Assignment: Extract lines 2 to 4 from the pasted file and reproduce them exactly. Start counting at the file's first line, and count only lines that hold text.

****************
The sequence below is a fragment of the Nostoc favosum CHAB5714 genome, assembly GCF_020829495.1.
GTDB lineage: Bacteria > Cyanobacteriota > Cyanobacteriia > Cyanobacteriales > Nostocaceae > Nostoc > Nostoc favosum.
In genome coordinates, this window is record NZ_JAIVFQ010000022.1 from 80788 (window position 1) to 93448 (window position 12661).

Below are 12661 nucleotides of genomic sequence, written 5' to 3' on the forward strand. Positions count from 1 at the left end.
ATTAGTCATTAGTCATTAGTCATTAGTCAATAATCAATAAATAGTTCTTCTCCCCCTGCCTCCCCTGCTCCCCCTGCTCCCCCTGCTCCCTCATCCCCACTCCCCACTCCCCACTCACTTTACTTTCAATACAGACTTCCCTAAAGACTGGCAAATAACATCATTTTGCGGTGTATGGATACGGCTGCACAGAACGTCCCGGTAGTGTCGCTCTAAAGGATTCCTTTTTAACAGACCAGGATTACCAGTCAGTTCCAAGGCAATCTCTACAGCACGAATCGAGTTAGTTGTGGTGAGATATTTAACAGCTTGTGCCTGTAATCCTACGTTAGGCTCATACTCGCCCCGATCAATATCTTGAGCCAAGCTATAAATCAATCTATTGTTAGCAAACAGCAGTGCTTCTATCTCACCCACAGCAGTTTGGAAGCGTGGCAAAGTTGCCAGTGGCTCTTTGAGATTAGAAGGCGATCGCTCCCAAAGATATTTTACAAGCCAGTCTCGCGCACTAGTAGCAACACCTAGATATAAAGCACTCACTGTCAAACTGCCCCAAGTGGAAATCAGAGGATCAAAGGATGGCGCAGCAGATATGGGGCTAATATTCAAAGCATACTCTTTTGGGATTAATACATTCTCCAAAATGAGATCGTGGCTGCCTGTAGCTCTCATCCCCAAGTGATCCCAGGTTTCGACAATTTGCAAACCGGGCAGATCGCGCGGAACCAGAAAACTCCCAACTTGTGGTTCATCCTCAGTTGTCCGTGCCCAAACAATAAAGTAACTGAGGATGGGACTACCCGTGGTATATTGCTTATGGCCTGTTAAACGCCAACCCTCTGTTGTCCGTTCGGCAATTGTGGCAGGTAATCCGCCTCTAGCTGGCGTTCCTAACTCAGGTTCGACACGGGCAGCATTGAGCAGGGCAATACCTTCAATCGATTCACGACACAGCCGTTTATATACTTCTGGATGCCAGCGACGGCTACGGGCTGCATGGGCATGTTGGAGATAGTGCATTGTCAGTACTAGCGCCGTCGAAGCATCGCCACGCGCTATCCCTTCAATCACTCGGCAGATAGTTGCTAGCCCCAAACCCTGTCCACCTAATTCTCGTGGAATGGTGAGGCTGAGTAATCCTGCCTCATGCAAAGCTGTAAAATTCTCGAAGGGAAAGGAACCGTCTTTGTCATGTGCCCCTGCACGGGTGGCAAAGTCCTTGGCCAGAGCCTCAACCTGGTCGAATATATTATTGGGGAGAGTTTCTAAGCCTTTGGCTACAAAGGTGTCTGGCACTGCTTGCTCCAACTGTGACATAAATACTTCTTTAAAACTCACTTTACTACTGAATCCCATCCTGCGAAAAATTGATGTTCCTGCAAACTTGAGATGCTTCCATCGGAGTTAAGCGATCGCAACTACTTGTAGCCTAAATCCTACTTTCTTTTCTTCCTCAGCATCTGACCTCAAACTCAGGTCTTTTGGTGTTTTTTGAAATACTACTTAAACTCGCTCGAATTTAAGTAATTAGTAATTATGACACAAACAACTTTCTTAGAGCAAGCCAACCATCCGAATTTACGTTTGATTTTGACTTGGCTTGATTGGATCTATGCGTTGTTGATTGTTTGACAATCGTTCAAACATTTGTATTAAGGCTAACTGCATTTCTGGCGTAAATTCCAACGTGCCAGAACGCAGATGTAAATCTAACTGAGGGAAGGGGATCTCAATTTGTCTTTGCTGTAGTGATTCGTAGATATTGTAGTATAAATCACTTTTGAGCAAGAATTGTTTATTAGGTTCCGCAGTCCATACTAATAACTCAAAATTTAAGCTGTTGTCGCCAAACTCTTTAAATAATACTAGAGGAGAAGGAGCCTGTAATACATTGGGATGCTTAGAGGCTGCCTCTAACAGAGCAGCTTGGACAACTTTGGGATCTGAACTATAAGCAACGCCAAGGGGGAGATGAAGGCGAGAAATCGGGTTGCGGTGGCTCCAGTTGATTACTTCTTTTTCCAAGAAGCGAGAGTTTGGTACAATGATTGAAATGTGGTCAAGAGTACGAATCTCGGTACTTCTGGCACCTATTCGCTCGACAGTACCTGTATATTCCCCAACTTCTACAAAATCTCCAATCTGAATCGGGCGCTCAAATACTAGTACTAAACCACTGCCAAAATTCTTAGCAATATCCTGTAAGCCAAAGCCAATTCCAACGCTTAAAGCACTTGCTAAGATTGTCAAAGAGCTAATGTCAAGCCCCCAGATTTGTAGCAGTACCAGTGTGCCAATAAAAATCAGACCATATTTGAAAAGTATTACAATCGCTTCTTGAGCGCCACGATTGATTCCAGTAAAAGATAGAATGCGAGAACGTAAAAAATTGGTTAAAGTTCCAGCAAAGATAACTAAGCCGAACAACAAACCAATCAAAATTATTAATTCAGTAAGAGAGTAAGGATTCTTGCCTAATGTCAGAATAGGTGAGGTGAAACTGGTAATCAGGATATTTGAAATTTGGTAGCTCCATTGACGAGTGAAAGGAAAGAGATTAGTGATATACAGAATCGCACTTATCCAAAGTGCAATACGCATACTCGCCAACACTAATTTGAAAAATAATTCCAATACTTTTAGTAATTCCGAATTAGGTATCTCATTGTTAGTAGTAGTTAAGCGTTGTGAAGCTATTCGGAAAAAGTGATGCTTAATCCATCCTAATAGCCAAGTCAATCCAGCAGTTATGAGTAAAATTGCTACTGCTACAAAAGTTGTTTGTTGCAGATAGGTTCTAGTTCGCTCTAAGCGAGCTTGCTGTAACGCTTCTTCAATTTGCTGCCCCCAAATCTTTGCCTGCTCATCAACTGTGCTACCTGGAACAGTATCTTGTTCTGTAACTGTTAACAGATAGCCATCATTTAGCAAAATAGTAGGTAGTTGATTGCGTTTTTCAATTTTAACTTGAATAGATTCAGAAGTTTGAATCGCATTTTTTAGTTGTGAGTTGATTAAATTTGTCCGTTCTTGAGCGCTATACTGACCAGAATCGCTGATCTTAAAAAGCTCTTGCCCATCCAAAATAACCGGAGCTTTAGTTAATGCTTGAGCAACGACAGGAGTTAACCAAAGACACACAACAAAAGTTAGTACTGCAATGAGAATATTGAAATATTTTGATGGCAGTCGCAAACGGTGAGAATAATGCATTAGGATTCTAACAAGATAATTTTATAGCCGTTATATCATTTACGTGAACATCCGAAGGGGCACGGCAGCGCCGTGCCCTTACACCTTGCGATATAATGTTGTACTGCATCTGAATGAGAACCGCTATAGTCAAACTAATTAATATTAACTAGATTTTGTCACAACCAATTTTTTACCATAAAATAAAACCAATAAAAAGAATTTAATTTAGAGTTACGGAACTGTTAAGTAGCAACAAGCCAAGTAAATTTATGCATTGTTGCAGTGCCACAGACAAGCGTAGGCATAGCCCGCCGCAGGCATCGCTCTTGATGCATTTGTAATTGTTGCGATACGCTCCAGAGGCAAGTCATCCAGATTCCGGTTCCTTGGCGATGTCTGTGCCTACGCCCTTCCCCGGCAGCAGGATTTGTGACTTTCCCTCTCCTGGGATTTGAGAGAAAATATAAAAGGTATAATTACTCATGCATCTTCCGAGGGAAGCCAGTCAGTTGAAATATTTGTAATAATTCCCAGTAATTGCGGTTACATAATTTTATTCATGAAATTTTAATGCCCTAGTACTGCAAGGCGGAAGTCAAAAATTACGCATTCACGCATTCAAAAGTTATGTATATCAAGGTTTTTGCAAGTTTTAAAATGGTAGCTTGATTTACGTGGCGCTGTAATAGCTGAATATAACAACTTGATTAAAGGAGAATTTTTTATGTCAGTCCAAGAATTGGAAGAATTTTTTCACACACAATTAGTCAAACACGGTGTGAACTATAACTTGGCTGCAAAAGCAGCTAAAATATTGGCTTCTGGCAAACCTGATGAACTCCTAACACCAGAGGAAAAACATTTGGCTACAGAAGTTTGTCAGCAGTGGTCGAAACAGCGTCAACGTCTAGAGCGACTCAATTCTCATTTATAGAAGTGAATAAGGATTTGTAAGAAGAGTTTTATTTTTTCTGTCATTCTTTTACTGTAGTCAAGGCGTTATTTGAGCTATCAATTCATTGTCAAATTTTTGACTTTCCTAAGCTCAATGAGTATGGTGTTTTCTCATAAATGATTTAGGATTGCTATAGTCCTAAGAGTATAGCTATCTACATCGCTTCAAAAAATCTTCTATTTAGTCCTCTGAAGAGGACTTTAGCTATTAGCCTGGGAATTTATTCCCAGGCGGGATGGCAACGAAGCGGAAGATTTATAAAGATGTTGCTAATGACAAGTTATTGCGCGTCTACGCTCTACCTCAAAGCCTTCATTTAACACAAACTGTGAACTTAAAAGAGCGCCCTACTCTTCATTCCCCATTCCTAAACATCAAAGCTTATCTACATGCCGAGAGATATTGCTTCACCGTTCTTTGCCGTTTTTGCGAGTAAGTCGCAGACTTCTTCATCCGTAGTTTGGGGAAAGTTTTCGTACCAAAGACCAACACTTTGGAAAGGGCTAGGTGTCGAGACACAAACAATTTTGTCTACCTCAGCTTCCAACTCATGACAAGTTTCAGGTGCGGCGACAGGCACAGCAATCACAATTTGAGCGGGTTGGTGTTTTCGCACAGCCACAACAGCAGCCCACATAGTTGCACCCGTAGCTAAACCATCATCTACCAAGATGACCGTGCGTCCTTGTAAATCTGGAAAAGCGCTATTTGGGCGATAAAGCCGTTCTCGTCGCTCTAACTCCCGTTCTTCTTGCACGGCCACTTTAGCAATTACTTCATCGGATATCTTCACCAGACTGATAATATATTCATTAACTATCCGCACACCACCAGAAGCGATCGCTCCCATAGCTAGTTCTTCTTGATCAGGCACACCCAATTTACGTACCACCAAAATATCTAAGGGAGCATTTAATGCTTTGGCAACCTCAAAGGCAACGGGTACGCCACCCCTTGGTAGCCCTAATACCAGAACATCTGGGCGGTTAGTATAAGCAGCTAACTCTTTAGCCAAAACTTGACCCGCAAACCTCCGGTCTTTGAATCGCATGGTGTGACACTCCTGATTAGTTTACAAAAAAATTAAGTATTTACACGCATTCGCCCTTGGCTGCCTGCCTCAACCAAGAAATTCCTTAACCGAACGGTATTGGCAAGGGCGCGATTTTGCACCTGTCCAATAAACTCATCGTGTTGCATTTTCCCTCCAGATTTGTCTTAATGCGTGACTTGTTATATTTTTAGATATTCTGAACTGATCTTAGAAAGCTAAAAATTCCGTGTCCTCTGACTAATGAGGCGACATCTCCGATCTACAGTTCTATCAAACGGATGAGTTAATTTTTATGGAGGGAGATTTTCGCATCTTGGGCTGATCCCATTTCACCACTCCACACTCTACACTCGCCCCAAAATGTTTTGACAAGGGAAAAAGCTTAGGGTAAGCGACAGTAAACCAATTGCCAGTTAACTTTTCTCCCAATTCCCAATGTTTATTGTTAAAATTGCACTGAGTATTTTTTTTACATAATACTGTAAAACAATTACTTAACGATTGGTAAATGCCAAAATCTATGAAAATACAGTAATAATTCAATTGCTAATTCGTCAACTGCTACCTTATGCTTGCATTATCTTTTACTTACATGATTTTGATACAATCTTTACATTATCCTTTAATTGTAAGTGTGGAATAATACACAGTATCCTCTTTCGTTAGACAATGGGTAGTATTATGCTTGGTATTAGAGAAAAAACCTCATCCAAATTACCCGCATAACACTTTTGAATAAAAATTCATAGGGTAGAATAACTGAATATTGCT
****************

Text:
GTDB lineage: Bacteria > Cyanobacteriota > Cyanobacteriia > Cyanobacteriales > Nostocaceae > Nostoc > Nostoc favosum.
In genome coordinates, this window is record NZ_JAIVFQ010000022.1 from 80788 (window position 1) to 93448 (window position 12661).

Below are 12661 nucleotides of genomic sequence, written 5' to 3' on the forward strand. Positions count from 1 at the left end.